Circuit for signal lights

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Circuit for signal lights

Post by pwcphoto » Mon Jan 11, 2010 1:59 am

Curious to see what various clubs are using to control their signal lights. How do you overcome the problem with moisture falsing the signal etc? We have a number of lights around the track but they seem to be very sensitive to water in the ground.

Any diagrams of circuits that work and are in operation would be appreciated.

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Re: Circuit for signal lights

Post by tburzio » Sat Jan 16, 2010 10:03 am

pwcphoto wrote:Curious to see what various clubs are using to control their signal lights.
The two biggest installations which are wet some of the time are at Train Mountain and Redlake Junction. Friends of Train Mountain is having teething problems with their system from what I can make out.

We're also looking at signals for our railroad, which gets deluged with sprinkler geysers which have fertilizer water (conductive) for a golf course. Initial readings trying to get a voltage difference between rails on our track aren't promising, since the electrolyte laden water makes a conductive path between the rails. The best I can figure to try next is to energize one or both rails and then get a reading vs a known ground (metal spike pounded into the ground) across a big resistor (high voltage, low current). I really like Redlake's plastic insulated joiners.

If we can get electronics working in a harsh environment, we can reduce energy consumption by only putting out a pulse down the rails every second or so. This should be fine for a railroad, since even our fastest guys can't get across a whole block in under a second! :-) PIC chips can monitor the line for the absence of pulses and determine if there is a train present.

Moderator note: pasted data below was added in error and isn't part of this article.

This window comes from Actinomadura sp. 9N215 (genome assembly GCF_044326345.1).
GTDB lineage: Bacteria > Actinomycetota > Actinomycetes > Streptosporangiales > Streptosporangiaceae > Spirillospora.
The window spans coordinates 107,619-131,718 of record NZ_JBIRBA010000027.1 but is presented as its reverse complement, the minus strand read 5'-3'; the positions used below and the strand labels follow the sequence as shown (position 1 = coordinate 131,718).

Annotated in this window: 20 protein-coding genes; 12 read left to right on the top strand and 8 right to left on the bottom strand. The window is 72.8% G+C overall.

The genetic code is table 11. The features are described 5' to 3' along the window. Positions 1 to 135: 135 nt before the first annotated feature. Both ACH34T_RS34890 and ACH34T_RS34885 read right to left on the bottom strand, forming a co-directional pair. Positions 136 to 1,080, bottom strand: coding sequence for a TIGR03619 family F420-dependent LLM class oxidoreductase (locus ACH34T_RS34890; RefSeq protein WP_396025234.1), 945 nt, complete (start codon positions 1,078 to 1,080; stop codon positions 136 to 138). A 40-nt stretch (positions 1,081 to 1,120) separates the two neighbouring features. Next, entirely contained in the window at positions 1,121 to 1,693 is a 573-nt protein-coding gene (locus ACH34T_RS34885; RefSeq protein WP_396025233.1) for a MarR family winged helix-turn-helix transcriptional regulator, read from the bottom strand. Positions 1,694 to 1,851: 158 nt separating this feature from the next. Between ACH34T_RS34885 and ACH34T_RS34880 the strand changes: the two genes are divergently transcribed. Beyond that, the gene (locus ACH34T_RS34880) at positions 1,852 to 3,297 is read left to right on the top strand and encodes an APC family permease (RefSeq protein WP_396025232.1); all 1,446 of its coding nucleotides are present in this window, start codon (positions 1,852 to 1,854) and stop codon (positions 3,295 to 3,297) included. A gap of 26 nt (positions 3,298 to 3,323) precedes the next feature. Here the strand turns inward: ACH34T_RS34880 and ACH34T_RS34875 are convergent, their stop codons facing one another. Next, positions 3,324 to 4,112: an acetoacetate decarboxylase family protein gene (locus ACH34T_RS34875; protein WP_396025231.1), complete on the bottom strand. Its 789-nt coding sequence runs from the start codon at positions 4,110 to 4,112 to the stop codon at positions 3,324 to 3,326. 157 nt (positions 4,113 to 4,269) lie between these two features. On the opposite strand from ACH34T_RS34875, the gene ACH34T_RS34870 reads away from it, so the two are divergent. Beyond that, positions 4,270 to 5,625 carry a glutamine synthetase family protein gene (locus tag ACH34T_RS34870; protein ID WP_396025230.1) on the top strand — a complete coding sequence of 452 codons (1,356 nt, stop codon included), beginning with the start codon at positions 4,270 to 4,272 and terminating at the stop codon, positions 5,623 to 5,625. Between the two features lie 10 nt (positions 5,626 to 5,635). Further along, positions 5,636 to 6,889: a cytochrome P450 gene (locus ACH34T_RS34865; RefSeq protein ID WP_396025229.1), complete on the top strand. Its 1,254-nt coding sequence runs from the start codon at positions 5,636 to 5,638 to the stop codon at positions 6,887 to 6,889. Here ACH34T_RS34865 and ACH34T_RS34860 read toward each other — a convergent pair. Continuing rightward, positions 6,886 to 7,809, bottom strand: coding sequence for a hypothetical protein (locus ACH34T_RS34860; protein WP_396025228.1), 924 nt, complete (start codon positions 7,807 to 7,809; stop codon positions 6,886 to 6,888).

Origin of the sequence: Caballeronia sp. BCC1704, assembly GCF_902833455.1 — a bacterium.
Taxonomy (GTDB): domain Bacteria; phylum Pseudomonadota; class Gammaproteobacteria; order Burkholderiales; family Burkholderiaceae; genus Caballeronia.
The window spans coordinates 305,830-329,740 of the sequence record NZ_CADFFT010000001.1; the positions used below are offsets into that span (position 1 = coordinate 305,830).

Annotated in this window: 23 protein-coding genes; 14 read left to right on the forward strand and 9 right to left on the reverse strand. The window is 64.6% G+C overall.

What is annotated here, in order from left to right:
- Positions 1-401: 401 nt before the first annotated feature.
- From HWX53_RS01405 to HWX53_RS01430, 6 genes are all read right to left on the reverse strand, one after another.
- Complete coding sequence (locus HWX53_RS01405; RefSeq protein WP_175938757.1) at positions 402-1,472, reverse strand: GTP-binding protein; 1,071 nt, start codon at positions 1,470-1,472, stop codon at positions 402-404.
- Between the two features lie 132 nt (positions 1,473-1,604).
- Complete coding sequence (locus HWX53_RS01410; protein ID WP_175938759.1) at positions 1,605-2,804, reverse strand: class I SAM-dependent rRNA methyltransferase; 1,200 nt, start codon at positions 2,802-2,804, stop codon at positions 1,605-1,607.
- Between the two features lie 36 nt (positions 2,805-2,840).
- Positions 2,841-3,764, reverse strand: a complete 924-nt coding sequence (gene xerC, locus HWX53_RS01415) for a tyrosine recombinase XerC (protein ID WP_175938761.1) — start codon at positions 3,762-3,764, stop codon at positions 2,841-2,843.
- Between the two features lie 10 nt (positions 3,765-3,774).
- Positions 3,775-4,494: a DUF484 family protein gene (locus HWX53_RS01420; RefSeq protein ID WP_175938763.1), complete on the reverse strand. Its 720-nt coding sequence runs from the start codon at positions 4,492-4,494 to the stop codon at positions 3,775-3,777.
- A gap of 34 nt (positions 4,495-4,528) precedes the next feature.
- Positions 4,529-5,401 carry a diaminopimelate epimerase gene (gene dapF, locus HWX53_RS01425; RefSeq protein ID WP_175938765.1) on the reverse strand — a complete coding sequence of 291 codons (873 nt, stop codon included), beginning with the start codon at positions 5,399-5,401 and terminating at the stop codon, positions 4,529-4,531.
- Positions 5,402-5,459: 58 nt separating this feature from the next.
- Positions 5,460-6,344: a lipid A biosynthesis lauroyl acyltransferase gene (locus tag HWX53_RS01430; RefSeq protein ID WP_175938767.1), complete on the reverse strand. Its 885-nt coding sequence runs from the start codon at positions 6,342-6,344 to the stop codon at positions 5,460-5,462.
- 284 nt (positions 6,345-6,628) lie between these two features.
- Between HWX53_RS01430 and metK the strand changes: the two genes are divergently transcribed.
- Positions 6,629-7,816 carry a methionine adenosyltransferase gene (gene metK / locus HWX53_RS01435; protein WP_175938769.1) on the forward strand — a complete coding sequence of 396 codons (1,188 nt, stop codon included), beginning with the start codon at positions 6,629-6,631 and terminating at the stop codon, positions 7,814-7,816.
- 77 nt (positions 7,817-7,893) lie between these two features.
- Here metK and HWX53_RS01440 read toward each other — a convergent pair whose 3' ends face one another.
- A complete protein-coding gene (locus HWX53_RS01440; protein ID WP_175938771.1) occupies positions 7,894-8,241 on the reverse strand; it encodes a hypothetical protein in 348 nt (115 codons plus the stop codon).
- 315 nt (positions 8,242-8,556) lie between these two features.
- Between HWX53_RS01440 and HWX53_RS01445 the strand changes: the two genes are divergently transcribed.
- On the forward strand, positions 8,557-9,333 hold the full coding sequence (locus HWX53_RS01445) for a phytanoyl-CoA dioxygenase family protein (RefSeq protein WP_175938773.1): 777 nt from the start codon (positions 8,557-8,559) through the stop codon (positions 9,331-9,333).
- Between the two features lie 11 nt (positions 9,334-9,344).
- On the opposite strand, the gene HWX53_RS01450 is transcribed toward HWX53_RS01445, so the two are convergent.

Did you notice that single 1/2 watt outdoor water resistant (!) Red/ Green/ Blue LEDs are now available?

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Post by RichD » Mon Mar 22, 2010 10:39 pm

I was responsible for the NGLS signal system in Atlanta, GA. (Duluth)
This worked extremely well wet or dry.
What you decribe is a common misunderstanding in view of the result.
Full size RR circuits are similar and have the same problem from
false current paths. Using LEDs and such only makes the problem worse.
On a miniature track a simple track circuit detector comprised of a relay
in series with the track as a switch and battery voltage works well.
However, the devil is in the details as they say.
The leakage can be quite heavy depending on block length and moisture.
The correct design (or cure) is to require the circuit components to pass
a much higher current to be insensitive to the leakage, especially on release.
175 mA leakage was not unheard of.
Since the Duluth track system was built there are now relays available to
help the situation from the standpoint of low coil resistance and contact
current capacity. Modern autos are loaded down with electronics and thus
you will find on the surplus market small 50 ohm relays that are perfect
for signal designs. Parallel the Red lamp (incandescent) for more current.
A second relay in each detector unit controls the green and yellow aspects.
This relay coil is connected to the next blocks red lamp as an advance or
distant signal warning.
Except for power, there are only two wires following the track. Both are the
distant relay controls. This system is fully automatic bi-directional.
No solid state electronics are used making for a weather resistant system.
If you have any further questions I can be reached at

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